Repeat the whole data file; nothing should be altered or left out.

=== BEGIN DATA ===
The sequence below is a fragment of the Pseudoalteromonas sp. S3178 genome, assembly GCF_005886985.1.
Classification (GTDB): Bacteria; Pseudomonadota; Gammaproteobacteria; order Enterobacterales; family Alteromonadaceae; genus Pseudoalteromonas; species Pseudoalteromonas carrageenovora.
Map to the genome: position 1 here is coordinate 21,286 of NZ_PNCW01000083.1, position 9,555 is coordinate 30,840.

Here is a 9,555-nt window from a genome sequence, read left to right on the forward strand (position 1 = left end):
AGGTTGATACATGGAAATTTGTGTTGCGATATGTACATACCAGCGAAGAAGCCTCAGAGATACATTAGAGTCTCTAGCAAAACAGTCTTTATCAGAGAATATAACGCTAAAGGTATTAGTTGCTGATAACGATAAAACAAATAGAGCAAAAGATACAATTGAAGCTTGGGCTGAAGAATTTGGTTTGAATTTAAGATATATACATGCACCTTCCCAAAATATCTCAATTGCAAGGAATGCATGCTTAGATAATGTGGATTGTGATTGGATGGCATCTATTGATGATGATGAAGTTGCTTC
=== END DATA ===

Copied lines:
The sequence below is a fragment of the Pseudoalteromonas sp. S3178 genome, assembly GCF_005886985.1.
Classification (GTDB): Bacteria; Pseudomonadota; Gammaproteobacteria; order Enterobacterales; family Alteromonadaceae; genus Pseudoalteromonas; species Pseudoalteromonas carrageenovora.
Map to the genome: position 1 here is coordinate 21,286 of NZ_PNCW01000083.1, position 9,555 is coordinate 30,840.

Here is a 9,555-nt window from a genome sequence, read left to right on the forward strand (position 1 = left end):
AGGTTGATACATGGAAATTTGTGTTGCGATATGTACATACCAGCGAAGAAGCCTCAGAGATACATTAGAGTCTCTAGCAAAACAGTCTTTATCAGAGAATATAACGCTAAAGGTATTAGTTGCTGATAACGATAAAACAAATAGAGCAAAAGATACAATTGAAGCTTGGGCTGAAGAATTTGGTTTGAATTTAAGATATATACATGCACCTTCCCAAAATATCTCAATTGCAAGGAATGCATGCTTAGATAATGTGGATTGTGATTGGATGGCATCTATTGATGATGATGAAGTTGCTTC